Now I know he was very strategically exposing me to coaching because he would always say he thought I’d be a good coach and I was kind of like ‘coaches are crazy, I’m not doing that.’ But after playing my redshirt year, my fifth year, I didn’t really feel 100%, so overseas was not really a thing. And, he had an opening in his ops spot, the director of operations, but he knew he was going to use it more in a basketball sense as well. That was kind of my introduction to coaching and the year after that I was on the staff as an assistant.

Did you ever think maybe coaching wasn’t for you?

Yeah, when I was playing, I was thinking about how wacky I thought coaches were, but once I started coaching, I knew for sure it was what I wanted to do. Really once that redshirt year when I had to look at the game in a different way and help my teammate to kind of absorb everything in a limited amount of time. I started to feel like, man, maybe coaching or influencing or helping in that way was something that I would continue to do.

What was it like growing up playing basketball in New York City?

It’s like a cultural experience. I definitely will say basketball culture in New York City is unlike any other just because it’s everywhere, and it’s done. It’s so much more of an experience than it is just basketball. We moved to Harlem when I was in third grade and I was bored a lot. So it was just kind of like “alright, what are we gonna do?” I ran track. I was like, “not really my jam.” But I would go outside, and I would just see everybody playing basketball. I would go to Rucker Park, I would go to West Fourth Street, I would go to pretty much any basketball court in the vicinity of my home. There would be these intense games going on and there would be music and there would be people on the mic and there would be nicknames and their flash, and I was just like, “man, this is really cool.”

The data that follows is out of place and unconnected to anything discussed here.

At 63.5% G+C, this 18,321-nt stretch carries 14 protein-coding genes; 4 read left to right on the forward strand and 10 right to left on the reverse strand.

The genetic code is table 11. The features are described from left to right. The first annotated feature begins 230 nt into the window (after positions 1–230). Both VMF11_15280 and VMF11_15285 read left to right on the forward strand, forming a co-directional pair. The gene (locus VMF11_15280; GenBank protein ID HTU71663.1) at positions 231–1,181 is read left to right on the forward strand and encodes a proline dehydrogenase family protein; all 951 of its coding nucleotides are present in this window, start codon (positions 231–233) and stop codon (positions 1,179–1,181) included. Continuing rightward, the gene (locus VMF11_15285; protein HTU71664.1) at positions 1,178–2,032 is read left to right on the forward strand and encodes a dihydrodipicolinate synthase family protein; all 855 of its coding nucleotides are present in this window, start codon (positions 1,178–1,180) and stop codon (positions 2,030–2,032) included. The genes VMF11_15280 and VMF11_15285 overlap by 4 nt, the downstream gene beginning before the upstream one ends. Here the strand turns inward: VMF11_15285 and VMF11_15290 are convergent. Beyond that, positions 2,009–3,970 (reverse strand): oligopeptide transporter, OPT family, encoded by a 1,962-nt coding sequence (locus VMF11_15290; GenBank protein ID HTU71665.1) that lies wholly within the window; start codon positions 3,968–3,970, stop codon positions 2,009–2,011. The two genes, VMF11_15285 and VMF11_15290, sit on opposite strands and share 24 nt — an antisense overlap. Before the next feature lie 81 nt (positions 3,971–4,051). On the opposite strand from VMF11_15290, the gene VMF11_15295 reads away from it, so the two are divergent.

So, I started playing out of boredom but I also started playing because of the cultural part of it. I wanted to get a nickname and I wanted to learn how to cross somebody up and I wanted to earn respect and, very quickly it became so much more of a cultural thing. All my friends played, and it was just how we spent our summers. If we weren’t playing we were watching an intense game. We would hear Kobe would be at Rucker and it’s just like, okay, we’ve got to get there at 9 a.m. to make sure we get good seats, and be able to experience some of the really amazing things that were happening in the city.